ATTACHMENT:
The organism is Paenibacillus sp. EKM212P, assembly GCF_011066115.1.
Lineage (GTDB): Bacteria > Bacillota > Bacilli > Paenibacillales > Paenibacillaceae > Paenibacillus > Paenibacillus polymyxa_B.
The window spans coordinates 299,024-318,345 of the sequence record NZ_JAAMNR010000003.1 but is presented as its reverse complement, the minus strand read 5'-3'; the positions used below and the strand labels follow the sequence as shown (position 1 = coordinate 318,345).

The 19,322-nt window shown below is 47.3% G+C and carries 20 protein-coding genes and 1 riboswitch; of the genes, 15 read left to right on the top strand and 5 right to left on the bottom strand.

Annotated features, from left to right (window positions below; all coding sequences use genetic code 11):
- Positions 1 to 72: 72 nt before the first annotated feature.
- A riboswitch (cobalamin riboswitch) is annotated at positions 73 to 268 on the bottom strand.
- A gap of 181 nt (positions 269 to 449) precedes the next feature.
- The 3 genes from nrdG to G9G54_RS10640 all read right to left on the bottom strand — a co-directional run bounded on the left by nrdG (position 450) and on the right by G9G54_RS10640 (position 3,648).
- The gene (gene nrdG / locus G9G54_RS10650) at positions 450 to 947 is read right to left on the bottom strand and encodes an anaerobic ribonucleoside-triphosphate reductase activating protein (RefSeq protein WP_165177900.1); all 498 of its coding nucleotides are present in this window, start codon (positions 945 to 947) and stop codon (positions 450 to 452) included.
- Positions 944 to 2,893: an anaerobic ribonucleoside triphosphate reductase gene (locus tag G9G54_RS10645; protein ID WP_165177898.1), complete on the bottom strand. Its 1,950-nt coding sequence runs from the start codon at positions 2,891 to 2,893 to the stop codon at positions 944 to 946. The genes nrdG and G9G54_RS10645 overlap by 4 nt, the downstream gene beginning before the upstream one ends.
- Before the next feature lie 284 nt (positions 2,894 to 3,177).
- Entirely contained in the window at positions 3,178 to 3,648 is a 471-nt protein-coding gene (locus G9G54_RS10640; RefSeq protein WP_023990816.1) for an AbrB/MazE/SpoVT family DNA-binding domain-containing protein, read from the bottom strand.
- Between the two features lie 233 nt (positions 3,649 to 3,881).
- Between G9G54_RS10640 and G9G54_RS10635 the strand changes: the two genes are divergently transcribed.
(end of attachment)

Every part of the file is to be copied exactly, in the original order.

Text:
The organism is Paenibacillus sp. EKM212P, assembly GCF_011066115.1.
Lineage (GTDB): Bacteria > Bacillota > Bacilli > Paenibacillales > Paenibacillaceae > Paenibacillus > Paenibacillus polymyxa_B.
The window spans coordinates 299,024-318,345 of the sequence record NZ_JAAMNR010000003.1 but is presented as its reverse complement, the minus strand read 5'-3'; the positions used below and the strand labels follow the sequence as shown (position 1 = coordinate 318,345).

The 19,322-nt window shown below is 47.3% G+C and carries 20 protein-coding genes and 1 riboswitch; of the genes, 15 read left to right on the top strand and 5 right to left on the bottom strand.

Annotated features, from left to right (window positions below; all coding sequences use genetic code 11):
- Positions 1 to 72: 72 nt before the first annotated feature.
- A riboswitch (cobalamin riboswitch) is annotated at positions 73 to 268 on the bottom strand.
- A gap of 181 nt (positions 269 to 449) precedes the next feature.
- The 3 genes from nrdG to G9G54_RS10640 all read right to left on the bottom strand — a co-directional run bounded on the left by nrdG (position 450) and on the right by G9G54_RS10640 (position 3,648).
- The gene (gene nrdG / locus G9G54_RS10650) at positions 450 to 947 is read right to left on the bottom strand and encodes an anaerobic ribonucleoside-triphosphate reductase activating protein (RefSeq protein WP_165177900.1); all 498 of its coding nucleotides are present in this window, start codon (positions 945 to 947) and stop codon (positions 450 to 452) included.
- Positions 944 to 2,893: an anaerobic ribonucleoside triphosphate reductase gene (locus tag G9G54_RS10645; protein ID WP_165177898.1), complete on the bottom strand. Its 1,950-nt coding sequence runs from the start codon at positions 2,891 to 2,893 to the stop codon at positions 944 to 946. The genes nrdG and G9G54_RS10645 overlap by 4 nt, the downstream gene beginning before the upstream one ends.
- Before the next feature lie 284 nt (positions 2,894 to 3,177).
- Entirely contained in the window at positions 3,178 to 3,648 is a 471-nt protein-coding gene (locus G9G54_RS10640; RefSeq protein WP_023990816.1) for an AbrB/MazE/SpoVT family DNA-binding domain-containing protein, read from the bottom strand.
- Between the two features lie 233 nt (positions 3,649 to 3,881).
- Between G9G54_RS10640 and G9G54_RS10635 the strand changes: the two genes are divergently transcribed.